Fondation Behnam-Bakhtiar visits Yari Ostovany at his New York studio to discuss his new works and upcoming projects in the coming year.
FBB. Tell us about your artistic career and how long have you been painting for?
I have been painting for more than 30 years. I took my first serious art class at the University of Tehran Extension Program while I was a Sophomore in High school. My first love was Modern Iranian Poetry. Later I studied art at the university of Nevada and continued at the San Francisco Art Institute where I received my Master of Art in Painting in 1995. Since then I have been painting non-stop and exhibiting nationally and internationally.
My early work was figurative and surrealist, very much influenced by Giorgio de Chirico and to a lesser extent Max Ernst. Over time the figures started to become freer and more expressionistic. Gradually the figures started dissolving and dissipating and my work moved more and more towards non-representational abstraction.
FBB. Where is the main source of inspiration behind your work? Where do you categorise your work in general?
Living in the space between two cultures, I have always been interested in investigating the nomadic in-between spaces. I have been interested in the mechanics of a symbiotic relationship between Persian and Western art — the former being my innate orientation and the latter the tradition in which I have been trained. I have never been interested in a synthesis of styles but rather in an epistemological approach: to dismantle those visual vocabularies to their most bare and abstract cultural elements and sensibilities and using this as a point of departure, moving more and more towards a terrain that lies in between the musical and the architectural. As far as how I would categorize my work, you can say that the trajectories in contemporary painting in which my work belongs range from Abstract Expressionism in the West to Persian and Taoist/Zen aesthetic sensibilities in the east.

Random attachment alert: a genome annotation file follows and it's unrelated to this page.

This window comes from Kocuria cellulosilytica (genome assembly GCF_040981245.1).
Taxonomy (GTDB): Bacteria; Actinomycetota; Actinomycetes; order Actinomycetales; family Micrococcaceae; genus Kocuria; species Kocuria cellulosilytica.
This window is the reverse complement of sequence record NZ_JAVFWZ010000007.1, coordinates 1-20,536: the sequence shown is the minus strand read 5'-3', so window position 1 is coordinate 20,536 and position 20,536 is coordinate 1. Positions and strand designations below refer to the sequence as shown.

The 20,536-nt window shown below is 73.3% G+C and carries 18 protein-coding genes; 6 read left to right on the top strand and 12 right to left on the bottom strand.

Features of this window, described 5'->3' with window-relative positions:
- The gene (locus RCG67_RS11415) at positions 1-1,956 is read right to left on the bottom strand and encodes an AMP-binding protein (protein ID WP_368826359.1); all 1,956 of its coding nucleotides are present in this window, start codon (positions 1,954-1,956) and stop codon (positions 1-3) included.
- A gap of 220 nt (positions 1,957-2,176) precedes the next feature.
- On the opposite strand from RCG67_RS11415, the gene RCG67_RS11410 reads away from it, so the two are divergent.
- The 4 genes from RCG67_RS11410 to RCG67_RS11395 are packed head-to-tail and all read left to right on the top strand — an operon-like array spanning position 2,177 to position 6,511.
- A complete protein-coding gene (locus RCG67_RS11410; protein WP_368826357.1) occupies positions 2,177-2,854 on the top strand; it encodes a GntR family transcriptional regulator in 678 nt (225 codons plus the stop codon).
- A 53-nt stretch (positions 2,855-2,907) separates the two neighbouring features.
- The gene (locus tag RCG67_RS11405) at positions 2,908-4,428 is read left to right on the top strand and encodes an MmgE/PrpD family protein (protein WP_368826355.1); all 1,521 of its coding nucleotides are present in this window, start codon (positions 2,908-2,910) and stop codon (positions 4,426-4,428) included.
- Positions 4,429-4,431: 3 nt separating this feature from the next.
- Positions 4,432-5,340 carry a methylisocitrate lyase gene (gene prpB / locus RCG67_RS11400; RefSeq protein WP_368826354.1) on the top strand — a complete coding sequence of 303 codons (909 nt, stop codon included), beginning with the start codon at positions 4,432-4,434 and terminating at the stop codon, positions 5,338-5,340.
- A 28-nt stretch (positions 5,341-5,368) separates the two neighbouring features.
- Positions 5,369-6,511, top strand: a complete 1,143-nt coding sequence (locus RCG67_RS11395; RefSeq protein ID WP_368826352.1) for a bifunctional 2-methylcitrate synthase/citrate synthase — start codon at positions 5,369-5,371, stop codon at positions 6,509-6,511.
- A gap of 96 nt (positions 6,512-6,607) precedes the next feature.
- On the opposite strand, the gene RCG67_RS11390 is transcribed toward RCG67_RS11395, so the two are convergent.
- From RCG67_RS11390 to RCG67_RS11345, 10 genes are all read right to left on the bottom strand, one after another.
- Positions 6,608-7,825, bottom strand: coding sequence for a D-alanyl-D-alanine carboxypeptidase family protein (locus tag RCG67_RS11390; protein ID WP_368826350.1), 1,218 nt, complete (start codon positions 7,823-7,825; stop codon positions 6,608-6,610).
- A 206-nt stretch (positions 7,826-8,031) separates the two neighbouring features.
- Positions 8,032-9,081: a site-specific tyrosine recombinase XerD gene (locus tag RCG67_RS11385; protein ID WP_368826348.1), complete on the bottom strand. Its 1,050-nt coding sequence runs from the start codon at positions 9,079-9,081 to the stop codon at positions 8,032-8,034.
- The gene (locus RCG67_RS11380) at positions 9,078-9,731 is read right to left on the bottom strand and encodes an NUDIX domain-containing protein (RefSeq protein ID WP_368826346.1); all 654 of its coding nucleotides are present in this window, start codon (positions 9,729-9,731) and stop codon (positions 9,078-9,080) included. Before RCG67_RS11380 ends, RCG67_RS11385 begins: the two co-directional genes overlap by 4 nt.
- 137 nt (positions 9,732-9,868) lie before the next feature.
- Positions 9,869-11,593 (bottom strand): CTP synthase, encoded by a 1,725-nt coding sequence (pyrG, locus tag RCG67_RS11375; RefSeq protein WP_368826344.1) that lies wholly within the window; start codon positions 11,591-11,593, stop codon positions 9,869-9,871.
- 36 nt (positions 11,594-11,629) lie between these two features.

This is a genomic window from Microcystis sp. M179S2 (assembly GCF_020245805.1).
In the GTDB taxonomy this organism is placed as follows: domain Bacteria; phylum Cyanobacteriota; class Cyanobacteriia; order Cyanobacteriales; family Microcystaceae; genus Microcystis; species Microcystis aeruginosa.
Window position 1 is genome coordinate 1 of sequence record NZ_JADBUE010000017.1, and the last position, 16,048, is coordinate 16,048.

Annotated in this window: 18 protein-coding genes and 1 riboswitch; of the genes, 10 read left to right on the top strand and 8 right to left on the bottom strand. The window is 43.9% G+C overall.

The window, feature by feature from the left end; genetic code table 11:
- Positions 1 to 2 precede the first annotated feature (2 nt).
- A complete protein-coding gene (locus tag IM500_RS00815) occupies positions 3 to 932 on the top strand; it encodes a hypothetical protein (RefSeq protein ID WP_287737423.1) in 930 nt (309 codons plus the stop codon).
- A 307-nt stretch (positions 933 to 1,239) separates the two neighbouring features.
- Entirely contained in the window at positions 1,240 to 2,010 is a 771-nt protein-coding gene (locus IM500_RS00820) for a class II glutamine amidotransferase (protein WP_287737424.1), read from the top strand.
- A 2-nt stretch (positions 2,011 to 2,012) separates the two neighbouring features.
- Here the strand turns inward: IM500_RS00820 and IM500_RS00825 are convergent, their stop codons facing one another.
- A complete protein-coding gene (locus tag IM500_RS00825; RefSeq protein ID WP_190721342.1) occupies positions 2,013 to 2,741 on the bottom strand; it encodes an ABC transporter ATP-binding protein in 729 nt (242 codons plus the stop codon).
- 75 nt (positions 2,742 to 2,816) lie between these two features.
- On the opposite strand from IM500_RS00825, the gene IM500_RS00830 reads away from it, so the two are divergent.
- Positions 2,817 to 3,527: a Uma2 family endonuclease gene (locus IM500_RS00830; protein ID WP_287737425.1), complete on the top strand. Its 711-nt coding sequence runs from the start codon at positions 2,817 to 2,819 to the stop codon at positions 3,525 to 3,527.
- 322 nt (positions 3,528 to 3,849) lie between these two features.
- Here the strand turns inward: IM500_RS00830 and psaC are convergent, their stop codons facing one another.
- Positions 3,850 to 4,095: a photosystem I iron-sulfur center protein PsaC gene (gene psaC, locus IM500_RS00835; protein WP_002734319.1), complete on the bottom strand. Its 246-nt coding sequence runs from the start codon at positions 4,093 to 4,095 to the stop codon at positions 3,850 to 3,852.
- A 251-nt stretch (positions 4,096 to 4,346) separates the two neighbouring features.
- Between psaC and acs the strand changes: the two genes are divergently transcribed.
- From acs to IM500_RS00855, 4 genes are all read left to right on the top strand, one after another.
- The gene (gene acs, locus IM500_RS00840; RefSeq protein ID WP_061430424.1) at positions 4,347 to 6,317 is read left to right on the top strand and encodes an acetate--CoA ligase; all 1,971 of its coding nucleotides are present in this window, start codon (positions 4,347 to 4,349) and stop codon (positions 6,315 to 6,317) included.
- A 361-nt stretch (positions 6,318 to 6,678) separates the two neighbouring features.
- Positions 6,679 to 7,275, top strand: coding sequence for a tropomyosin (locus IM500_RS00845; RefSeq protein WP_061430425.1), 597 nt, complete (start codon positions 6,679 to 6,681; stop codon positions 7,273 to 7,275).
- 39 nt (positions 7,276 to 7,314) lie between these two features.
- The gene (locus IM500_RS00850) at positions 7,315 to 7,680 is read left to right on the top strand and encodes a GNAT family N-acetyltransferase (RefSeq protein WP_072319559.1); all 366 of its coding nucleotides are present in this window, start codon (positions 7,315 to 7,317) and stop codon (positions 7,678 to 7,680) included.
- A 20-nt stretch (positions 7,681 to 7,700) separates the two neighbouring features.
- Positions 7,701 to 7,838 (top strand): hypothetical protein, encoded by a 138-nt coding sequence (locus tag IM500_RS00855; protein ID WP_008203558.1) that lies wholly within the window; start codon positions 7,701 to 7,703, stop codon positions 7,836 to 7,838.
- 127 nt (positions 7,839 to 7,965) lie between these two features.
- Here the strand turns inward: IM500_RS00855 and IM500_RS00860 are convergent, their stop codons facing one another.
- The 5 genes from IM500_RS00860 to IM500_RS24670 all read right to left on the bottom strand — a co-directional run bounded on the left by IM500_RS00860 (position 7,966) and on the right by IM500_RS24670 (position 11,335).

FBB. Can you talk to us about the spiritual aspect of your paintings?
Spirituality has always been a part of my life, the yearning for the source. In its most basic definition for me, it is a poetic and non-linear view of existence; epistemological poetry. The spiritual in my work does not refer to any specific mystical tradition but what I found common in different spiritual traditions; where they overlap. The rest in my opinion is NATIVE dialect.
FBB. Talk to us about your practice and process of creating your latest abstract works.
Yoshi Oida, the Japanese theatre actor says:“in Japan, when we dig for a well and do not reach water, we keep digging further. In the West, they abandon the well and start digging somewhere else.” My work is very much like that. It does not take major leaps and shifts in style but rather keeps getting deeper and deeper and in my opinion, closer to the source. By source I mean that energy that is there before it becomes a poem, before it becomes a musical composition etc. My aim in my work is to get closer and closer to that energy. And the colors in the more recent works are definitely becoming more and more vibrant.
FBB. What is the core message behind your work?
Continuing the response to the previous question, the more personal a piece is – the deeper you go within – the more universal its reach. As an artist I am satisfied when I see that a work of mine stops someone in their tracks and touches them deeply in a way that the viewer himself/herself can not put his/her finger on it. What it comes down to is to transcend time. Someone wants told me that looking at my paintings feels like the experience of staring at a flame. That’s a moment that time stops. I want my work to stop time and in doing so, point to the timeless.
FBB. We know you have recently moved your studio to New York. How does that help your practice?
As it turns out this was a temporary move, I will be heading back to the West Coast. These days everything is decentralized and that goes for the art world as well. New York has not been the center of the art world for some time. I thought that by coming here I would be in the middle of “it” and then I realized that there’s no “it” to be in the middle of here.